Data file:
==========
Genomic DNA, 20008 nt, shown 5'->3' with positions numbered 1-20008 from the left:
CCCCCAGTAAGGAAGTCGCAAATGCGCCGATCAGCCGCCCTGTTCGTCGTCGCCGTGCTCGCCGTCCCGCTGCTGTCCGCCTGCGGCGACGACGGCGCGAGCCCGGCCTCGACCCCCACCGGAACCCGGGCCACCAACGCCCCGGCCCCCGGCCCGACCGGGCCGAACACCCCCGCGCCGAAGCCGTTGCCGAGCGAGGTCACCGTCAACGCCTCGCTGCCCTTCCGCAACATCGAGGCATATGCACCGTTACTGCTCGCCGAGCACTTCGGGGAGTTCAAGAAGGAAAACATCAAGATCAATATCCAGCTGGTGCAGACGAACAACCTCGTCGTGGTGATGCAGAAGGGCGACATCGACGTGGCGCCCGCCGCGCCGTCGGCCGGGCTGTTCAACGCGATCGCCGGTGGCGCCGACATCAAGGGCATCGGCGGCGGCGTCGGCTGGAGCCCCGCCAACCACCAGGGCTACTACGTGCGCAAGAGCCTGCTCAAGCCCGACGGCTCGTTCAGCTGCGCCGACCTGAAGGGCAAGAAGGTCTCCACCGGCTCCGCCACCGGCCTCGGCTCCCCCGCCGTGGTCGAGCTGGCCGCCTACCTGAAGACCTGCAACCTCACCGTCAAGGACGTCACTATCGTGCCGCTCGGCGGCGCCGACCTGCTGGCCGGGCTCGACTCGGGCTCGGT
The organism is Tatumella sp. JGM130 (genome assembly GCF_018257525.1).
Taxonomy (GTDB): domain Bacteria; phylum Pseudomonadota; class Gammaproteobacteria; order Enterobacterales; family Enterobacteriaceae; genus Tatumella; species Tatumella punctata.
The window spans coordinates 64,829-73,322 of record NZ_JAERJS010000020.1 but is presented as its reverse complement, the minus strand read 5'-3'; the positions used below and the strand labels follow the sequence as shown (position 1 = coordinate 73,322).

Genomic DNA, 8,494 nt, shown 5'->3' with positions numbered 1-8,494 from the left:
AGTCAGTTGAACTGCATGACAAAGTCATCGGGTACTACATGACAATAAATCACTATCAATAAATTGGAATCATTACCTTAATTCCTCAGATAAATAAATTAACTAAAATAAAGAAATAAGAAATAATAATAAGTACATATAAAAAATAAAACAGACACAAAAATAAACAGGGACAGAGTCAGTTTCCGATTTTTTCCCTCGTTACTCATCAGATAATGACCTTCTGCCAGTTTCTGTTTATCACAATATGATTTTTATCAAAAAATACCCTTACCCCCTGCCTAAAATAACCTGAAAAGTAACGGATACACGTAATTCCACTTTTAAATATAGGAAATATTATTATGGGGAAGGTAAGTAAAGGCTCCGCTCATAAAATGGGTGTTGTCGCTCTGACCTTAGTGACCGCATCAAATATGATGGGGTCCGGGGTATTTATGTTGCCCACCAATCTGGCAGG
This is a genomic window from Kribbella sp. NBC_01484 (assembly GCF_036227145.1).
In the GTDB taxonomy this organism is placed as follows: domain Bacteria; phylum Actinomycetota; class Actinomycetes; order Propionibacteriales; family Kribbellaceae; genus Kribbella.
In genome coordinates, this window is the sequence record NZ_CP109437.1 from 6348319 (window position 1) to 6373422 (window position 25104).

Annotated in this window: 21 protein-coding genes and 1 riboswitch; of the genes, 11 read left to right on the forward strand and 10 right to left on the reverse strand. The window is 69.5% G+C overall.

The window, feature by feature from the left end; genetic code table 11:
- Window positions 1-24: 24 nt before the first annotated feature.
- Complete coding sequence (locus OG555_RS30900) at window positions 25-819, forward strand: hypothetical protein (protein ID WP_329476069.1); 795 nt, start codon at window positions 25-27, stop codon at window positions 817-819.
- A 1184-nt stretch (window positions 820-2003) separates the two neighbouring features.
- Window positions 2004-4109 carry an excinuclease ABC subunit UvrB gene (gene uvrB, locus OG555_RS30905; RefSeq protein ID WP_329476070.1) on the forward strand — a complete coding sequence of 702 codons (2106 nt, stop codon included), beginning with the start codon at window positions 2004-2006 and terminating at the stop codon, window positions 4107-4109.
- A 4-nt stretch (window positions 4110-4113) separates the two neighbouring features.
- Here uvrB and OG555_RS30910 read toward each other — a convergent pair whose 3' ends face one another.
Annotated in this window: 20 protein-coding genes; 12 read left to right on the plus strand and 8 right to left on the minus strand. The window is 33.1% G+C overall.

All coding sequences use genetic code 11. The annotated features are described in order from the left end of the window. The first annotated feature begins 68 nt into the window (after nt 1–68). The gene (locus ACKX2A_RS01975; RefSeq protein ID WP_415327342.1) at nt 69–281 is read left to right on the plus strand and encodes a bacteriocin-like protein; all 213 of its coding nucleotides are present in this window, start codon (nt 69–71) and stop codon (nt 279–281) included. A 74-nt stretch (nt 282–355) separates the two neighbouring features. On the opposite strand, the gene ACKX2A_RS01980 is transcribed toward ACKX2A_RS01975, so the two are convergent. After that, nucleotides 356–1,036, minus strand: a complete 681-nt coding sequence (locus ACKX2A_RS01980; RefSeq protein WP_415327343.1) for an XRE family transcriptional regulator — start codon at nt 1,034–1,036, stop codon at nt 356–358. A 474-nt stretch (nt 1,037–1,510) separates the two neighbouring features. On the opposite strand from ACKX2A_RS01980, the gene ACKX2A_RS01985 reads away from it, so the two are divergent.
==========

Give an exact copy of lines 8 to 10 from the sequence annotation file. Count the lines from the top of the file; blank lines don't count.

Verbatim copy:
This is a genomic window from Kribbella sp. NBC_01484 (assembly GCF_036227145.1).
In the GTDB taxonomy this organism is placed as follows: domain Bacteria; phylum Actinomycetota; class Actinomycetes; order Propionibacteriales; family Kribbellaceae; genus Kribbella.
In genome coordinates, this window is the sequence record NZ_CP109437.1 from 6348319 (window position 1) to 6373422 (window position 25104).